Police Search Neighborhoods For Missing 9-Year-Old Girl Police And Volunteers Comb Northwest Spokane For Child Who Failed To Show Up For School
Hundreds of volunteers combed Spokane neighborhoods Wednesday in a search for a third-grade girl last seen walking to school for her last day of class.
Rachel Johanna Carver, 9, never arrived at Ridgeview Elementary School in northwest Spokane. She was last seen by her uncle, Jason Wickenhagen, about 8:30 a.m.
He walked Rachel halfway to the school from their home in the 4900 block of North Ash.
Police had no leads in Rachel’s disappearance late Wednesday. Bloodhounds traced her scent until it ended near the school. Police put together a massive search for her by Wednesday evening because she has no history of running away and was missing all day.
“That’s a very unusual time period for a 9-year-old to be missing,” Spokane police Lt. Jim Nicks said.
The missing girl’s aunt, Rene Wickenhagen, said she and her husband did not know Rachel failed to show up at school. They became worried only after she didn’t come home after classes ended about 11:15 a.m., she said.
Hugh Davis, a Spokane School District spokesman, said the district’s policy is to notify families when a child doesn’t arrive at school.
But the policy isn’t always followed on the last day of classes, he said.
Rene Wickenhagen described the missing girl as very cute and a “very people person.”
“She likes to wander,” Wickenhagen said Wednesday evening. “Maybe she’s out wandering.” Police said they had no leads in her disappearance late Wednesday.
Rachel has lived with the Wickenhagens since last October, Rene Wickenhagen said.
Her mother, who lives in California, told police she hadn’t heard from her daughter. The mother now plans to drive to Spokane.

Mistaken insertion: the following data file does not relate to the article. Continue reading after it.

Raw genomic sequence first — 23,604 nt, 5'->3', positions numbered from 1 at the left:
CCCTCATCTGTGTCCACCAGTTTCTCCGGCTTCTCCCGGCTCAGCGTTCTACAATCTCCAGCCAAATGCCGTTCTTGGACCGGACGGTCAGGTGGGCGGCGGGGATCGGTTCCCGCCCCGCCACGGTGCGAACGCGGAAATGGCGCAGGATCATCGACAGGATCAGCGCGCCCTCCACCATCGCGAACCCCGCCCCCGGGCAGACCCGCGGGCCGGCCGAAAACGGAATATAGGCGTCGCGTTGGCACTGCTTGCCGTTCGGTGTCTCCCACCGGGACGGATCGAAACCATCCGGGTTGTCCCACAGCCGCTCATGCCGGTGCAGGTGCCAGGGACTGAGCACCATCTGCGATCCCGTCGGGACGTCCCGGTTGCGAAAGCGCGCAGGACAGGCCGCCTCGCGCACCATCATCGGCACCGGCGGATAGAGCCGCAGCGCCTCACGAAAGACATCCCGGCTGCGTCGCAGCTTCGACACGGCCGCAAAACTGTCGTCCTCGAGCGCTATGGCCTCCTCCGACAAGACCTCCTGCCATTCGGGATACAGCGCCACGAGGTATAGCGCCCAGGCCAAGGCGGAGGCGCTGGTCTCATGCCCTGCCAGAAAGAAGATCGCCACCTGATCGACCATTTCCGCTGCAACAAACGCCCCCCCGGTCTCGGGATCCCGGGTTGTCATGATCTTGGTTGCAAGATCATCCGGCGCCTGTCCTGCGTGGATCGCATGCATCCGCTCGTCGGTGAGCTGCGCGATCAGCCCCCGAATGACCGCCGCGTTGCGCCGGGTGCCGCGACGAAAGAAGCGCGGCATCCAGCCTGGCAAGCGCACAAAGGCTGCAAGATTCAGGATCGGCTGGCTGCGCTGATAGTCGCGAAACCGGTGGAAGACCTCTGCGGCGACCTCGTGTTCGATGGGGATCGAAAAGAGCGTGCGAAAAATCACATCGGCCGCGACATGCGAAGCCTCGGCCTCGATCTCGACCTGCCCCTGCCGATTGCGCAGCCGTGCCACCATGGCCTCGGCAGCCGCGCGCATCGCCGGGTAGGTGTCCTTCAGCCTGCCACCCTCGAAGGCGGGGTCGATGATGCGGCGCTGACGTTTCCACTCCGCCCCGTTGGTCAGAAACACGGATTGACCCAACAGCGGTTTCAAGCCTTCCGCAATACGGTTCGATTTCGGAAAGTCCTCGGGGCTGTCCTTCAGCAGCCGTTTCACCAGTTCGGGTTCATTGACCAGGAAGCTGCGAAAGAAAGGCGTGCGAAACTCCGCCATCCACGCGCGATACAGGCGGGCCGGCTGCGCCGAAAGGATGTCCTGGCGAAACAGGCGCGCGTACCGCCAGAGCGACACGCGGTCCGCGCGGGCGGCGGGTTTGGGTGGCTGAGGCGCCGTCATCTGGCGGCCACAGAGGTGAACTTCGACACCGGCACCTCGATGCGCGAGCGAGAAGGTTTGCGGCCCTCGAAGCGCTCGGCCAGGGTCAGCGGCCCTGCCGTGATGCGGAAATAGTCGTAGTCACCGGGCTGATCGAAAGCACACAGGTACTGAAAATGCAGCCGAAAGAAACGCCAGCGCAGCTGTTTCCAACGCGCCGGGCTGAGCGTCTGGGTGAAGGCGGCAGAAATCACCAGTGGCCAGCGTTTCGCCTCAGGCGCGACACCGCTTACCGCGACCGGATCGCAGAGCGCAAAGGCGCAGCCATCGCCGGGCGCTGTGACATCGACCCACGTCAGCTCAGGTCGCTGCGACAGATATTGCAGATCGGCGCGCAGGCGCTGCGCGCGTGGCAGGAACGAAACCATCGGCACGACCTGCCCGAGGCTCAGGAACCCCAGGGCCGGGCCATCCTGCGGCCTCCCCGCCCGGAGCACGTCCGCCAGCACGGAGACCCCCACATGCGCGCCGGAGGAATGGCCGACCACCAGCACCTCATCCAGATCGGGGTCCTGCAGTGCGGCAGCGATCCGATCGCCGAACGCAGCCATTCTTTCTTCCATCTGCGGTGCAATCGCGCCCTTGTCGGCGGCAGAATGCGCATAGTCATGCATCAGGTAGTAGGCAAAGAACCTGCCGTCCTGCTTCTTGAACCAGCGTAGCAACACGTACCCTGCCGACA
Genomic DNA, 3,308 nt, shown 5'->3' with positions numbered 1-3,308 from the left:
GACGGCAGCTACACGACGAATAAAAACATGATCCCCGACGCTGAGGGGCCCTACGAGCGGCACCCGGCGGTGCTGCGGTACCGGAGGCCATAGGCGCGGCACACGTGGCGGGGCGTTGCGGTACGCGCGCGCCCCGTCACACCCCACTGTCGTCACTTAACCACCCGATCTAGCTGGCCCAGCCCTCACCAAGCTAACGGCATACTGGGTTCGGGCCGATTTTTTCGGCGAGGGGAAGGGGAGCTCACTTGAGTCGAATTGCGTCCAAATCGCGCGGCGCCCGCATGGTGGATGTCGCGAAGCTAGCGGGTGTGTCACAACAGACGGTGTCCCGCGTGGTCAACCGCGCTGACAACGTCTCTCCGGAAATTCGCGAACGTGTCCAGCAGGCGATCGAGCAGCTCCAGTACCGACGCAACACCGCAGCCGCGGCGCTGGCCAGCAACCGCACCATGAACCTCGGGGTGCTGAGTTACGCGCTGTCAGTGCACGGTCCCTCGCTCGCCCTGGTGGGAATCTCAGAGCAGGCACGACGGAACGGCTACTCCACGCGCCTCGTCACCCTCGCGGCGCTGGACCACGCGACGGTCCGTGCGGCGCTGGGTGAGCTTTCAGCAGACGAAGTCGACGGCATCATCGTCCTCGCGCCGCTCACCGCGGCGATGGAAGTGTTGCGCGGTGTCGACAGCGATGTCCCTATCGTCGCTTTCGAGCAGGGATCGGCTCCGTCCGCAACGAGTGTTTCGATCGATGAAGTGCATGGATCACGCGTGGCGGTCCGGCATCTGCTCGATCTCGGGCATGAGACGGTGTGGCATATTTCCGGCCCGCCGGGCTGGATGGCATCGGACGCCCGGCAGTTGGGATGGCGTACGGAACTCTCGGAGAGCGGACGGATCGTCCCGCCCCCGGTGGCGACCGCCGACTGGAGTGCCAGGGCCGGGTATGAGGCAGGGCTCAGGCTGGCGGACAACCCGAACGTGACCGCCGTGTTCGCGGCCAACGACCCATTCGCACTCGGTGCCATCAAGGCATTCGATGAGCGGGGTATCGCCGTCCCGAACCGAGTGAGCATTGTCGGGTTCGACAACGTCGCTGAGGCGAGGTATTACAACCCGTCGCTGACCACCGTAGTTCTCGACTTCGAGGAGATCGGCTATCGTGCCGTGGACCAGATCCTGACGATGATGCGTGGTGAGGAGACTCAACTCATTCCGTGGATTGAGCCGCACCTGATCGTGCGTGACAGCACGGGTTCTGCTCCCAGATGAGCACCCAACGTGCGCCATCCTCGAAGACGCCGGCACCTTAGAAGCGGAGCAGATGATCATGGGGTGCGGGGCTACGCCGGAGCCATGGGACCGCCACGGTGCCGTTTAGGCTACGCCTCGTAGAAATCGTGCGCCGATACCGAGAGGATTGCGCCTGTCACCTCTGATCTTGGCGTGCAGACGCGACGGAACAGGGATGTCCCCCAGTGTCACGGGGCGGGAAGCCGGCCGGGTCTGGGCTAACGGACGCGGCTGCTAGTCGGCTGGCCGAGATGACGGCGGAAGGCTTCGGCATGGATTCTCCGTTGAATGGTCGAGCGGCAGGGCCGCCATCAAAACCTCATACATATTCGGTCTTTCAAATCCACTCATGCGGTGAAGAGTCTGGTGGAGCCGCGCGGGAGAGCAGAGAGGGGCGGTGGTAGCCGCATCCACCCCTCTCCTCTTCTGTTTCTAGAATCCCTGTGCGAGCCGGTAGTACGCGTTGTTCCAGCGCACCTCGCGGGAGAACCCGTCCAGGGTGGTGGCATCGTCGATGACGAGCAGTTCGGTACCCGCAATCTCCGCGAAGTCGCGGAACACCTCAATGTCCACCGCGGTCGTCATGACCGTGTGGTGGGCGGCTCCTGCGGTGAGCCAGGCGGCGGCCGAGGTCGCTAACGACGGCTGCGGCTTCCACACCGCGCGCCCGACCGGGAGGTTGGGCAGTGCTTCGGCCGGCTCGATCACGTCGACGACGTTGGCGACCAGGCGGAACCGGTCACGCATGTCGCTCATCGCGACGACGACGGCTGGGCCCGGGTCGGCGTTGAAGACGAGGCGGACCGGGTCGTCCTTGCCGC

Police called Rachel’s father, Scott Carver of Yakima. He also said he hadn’t heard from Rachel and had been in Moses Lake during the day.
Floyd Burchett, Rachel’s great-uncle, said the missing girl and her older sister have lived with the Wickenhagens because of family troubles in California.
He said he didn’t know the nature of the problems. Rachel’s mother has remarried.
The Wickenhagens are Rachel’s legal guardians, said Dick Cottam, a police spokesman.
Rachel has green or hazel eyes, dark red hair, stands about 4-foot-3, and was dressed in a short jumper that was white on top and had a flowery bottom.
She wore purple socks, white sandals, a purple sweat-shirt jacket and may have carried a backpack.
The hunt for Rachel or clues to her disappearance continued into the night.
At least 250 volunteers knocked on doors in northwest neighborhoods. Some took fliers to shops, movie theaters and other businesses.
As night fell, a helicopter circled the sky over Spokane. By 11 p.m., the volunteers were called off the search.
They’ll begin looking for the girl again today at 7 a.m.
Detectives set up a search command post at the school Wednesday. Volunteers distributed fliers with a photo of a smiling Rachel in a class picture.
Police volunteers were called in at about 5 p.m. Earlier, family members, teachers and police tried to find Rachel.
Dennis Nelson, a teacher at the school, said he’d driven around the neighborhood, called students who knew Rachel and stopped at the Garland Theater to look for her.
“I’m standing here feeling as helpless as anybody,” he said.
Several two-person teams went from home to home asking residents for information and looking around their yards.
Alan McNamara, a Spokane police reserve officer for nearly three years, said he’d never been on such a large-scale search. He and another reserve officer searched for clues along Ash.
“We’re hoping she’s somewhere she shouldn’t be, but that she’s safe.”
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